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Over 100 coronavirus infections traced to evangelical church, German officials say

Over 100 coronavirus infections traced to evangelical church, German officials say

Interior of St. Catherine's baroque church in the center of Frankfurt, Germany. | Getty/Stock photo

Over 100 infections of the new coronavirus have been traced back to people who attended an evangelical church service in Frankfurt two weeks ago after restrictions on worship gatherings were eased, according to German officials.

Officials said Friday that a May 10 service at Frankfurt's Evangelical Christian Baptist Church has been linked to new COVID-19 cases in the area even though church leaders said they adhered to social distancing guidelines and disinfected the building.

Hesse Health Minister Kai Klose told Deutsche Presse-Agentur that the 107 COVID-19 cases were traced back to the church gathering after an initial report suggested that 40 attendees of the service tested positive for the virus. 

Klose said Sunday that health officials had begun gathering lists of people who attended the church service and those who later came in contact with them.

"Most of them are not particularly sick,” the head of the city’s health department, Rene Gottschalk, told DPA. 

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Reuters reports that it's not clear whether all 107 people who contracted the virus attended the service or if the figure also includes individuals who contracted the virus from people who were at the service. 

The church’s gathering was held after the state of Hesse relaxed lockdown restrictions on worship gatherings on May 1. Chancellor Angela Merkel approved plans to reopen churches and other houses of worship, museums, and businesses as the country began lifting lockdown restrictions earlier this month. 

Klose said the worshipers affected by the virus are residents of Frankfurt and three other districts in Hesse state.

"We are deeply dismayed and sad that the infection has found its way into the community and has spread with great dynamism," a statement on the church's website reads. "Our thoughts and prayers are with all sick and relatives who are going through a difficult time. Our consolation is that many sick people are well on the way to recovery and some have already recovered."

In an earlier interview with the German news agency, church elder Wladimir Pritzkau was not able to recall how many people attended the May 10 service but said that six had been hospitalized. 

Pritzkau, however, he stressed that the church followed all the appropriate social distancing guidelines, including the requirement that attendees be spaced 5 feet apart. 

“We followed all the rules,” Pritzkau was quoted as saying. 

The New York Times reports that Frankfurt's Evangelical Christian Baptist Church has again suspended its in-person services and will instead offer online services for the time being. 

According to Johns Hopkins University, there have been over 181,100 cases of coronavirus in Germany, with over 8,300 deaths as of Tuesday afternoon.

As some governments in the U.S. and across the globe consider whether to allow churches to reconvene in-person gatherings, critics have voiced concerns that such gatherings could result in a spike of coronavirus cases.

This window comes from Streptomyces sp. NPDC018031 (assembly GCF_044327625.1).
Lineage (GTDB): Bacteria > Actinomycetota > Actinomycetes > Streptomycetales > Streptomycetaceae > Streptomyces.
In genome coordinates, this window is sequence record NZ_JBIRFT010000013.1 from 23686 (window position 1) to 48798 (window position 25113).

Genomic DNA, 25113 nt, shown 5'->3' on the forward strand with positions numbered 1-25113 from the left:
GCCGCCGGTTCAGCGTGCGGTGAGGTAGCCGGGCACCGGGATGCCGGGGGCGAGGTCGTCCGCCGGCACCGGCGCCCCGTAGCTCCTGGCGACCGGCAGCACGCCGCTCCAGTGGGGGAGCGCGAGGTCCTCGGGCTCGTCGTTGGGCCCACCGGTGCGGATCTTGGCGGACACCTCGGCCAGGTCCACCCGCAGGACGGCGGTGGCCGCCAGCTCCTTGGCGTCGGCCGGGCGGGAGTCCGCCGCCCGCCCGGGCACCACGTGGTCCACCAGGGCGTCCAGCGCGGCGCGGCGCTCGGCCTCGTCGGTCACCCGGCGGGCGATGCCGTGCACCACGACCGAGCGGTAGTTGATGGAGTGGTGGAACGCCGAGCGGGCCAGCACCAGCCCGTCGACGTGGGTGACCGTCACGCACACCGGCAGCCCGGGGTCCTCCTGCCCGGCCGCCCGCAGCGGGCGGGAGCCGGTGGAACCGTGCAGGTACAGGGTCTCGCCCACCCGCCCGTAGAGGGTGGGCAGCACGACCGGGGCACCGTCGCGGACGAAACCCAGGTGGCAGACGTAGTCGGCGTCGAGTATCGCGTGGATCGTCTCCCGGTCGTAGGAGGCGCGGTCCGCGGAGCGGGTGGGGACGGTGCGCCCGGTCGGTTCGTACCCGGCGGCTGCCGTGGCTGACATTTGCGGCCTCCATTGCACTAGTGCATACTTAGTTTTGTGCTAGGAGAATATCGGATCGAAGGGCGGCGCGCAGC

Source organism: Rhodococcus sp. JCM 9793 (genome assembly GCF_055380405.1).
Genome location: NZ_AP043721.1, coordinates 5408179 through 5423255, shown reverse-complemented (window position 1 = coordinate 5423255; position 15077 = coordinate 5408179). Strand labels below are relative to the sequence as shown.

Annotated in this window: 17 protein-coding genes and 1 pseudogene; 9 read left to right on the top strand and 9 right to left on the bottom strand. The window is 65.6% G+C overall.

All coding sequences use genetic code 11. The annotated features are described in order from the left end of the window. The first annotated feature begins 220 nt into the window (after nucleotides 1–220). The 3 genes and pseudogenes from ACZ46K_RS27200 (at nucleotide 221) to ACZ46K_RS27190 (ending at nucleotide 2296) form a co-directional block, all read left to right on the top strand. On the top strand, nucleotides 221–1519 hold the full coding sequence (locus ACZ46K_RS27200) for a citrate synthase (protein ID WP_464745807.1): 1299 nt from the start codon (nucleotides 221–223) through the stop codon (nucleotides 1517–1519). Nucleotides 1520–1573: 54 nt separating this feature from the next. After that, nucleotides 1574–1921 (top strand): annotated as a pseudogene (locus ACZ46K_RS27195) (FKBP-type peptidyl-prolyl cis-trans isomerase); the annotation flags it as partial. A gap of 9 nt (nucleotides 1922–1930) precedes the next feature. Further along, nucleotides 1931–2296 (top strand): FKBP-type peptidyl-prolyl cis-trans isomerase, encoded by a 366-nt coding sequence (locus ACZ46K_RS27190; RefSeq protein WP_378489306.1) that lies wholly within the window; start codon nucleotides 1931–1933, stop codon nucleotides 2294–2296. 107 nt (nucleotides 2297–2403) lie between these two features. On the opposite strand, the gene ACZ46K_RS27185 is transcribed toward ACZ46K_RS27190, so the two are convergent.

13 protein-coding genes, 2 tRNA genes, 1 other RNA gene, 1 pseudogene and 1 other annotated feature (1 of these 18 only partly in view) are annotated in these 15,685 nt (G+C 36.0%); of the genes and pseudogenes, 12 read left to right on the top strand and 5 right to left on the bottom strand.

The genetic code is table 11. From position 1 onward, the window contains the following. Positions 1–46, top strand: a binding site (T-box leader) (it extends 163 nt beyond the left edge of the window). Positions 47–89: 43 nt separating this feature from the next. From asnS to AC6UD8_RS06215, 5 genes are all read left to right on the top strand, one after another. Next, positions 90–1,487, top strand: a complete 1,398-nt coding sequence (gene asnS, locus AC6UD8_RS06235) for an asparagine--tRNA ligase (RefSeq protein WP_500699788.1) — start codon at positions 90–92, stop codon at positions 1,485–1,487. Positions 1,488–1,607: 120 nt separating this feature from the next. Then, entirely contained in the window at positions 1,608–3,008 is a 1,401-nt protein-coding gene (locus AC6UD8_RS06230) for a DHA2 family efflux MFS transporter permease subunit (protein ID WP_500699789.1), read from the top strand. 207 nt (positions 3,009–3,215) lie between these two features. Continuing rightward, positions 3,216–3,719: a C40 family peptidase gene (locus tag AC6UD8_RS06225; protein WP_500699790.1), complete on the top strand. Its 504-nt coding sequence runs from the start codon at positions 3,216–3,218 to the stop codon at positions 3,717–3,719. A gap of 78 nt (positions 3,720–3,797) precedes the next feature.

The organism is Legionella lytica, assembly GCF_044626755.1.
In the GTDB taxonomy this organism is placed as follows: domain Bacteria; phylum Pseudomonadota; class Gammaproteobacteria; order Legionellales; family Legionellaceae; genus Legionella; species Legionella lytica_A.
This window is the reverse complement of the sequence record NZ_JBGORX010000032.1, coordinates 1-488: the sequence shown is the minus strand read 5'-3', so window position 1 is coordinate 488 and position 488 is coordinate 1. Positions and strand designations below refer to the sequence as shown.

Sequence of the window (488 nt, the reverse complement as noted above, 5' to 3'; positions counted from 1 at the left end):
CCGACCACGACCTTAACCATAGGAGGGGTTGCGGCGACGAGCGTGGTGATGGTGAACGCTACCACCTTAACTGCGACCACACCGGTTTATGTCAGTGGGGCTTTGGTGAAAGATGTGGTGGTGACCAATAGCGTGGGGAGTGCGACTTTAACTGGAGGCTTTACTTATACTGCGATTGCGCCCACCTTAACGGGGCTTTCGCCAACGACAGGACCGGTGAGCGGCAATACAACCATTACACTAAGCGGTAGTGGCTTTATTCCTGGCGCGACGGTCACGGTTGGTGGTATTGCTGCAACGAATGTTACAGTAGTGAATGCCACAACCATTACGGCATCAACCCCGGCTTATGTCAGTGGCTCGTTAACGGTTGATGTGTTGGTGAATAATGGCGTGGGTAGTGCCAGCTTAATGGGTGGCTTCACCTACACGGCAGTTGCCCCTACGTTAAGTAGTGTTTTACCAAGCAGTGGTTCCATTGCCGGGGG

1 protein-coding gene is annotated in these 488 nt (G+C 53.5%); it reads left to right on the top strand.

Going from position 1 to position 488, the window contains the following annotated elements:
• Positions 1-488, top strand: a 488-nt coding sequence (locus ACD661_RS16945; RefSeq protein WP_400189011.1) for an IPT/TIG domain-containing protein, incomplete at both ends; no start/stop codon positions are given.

In Georgia, the Catoosa Baptist Tabernacle halted its in-person services two weeks after reopening because members and leaders tested positive for the new coronavirus. 

Last week, the U.S. Centers for Disease Control released a report suggesting that over 60 COVID-19 cases were linked back to events held at an Arkansas church in early March before the congregation was aware that its members had been infected with the coronavirus. 

Across the globe, legal challenges have been filed against state and local orders banning or restricting religious worship gatherings. 

Last week, France’s top administrative court struck down the government’s ban on religious gatherings on grounds that such a ban “constitutes a serious and manifest violation of the freedom of worship.”

One of the largest clusters of COVID-19 cases in France is tied to an evangelical church gathering held in mid-February. 

In the U.S., there have been mixed reactions to President Donald Trump’s call last week for states to ease restrictions on religious gatherings. 

While some evangelical leaders praised Trump for urging states to allow in-person church services on Sunday, some leaders of predominantly black or Hispanic congregations vowed to remain closed until the virus is contained. 

“Several states have decided to relax restrictions and permit regular activities in defiance of these recommendations. These premature re-openings will once again put tens of thousands of our COGIC saints in harm’s way,” a statement from the leadership of the Church of God in Christ reads. 

“We urge you, our pastors, to adhere to the recommendations of the CDC and NIAID and to refrain from prematurely opening your churches and congregating in your buildings before we have credible and substantiated evidence that it is safe to do so.”

In its interim guidelines released Friday, the CDC encourages church staff and attendees older than age 2 to wear masks. It also states that attendees should remain 6 feet apart, whether standing in a line or seated.

CDC guidelines also advise churches to “temporarily limit” the use of prayer books and hymnals that are often touched by multiple people, and to cease using a communal cup for communion.

It also encourages churches to add outdoor services or additional in-person worship service times so that the number of congregants attending each service is reduced. 

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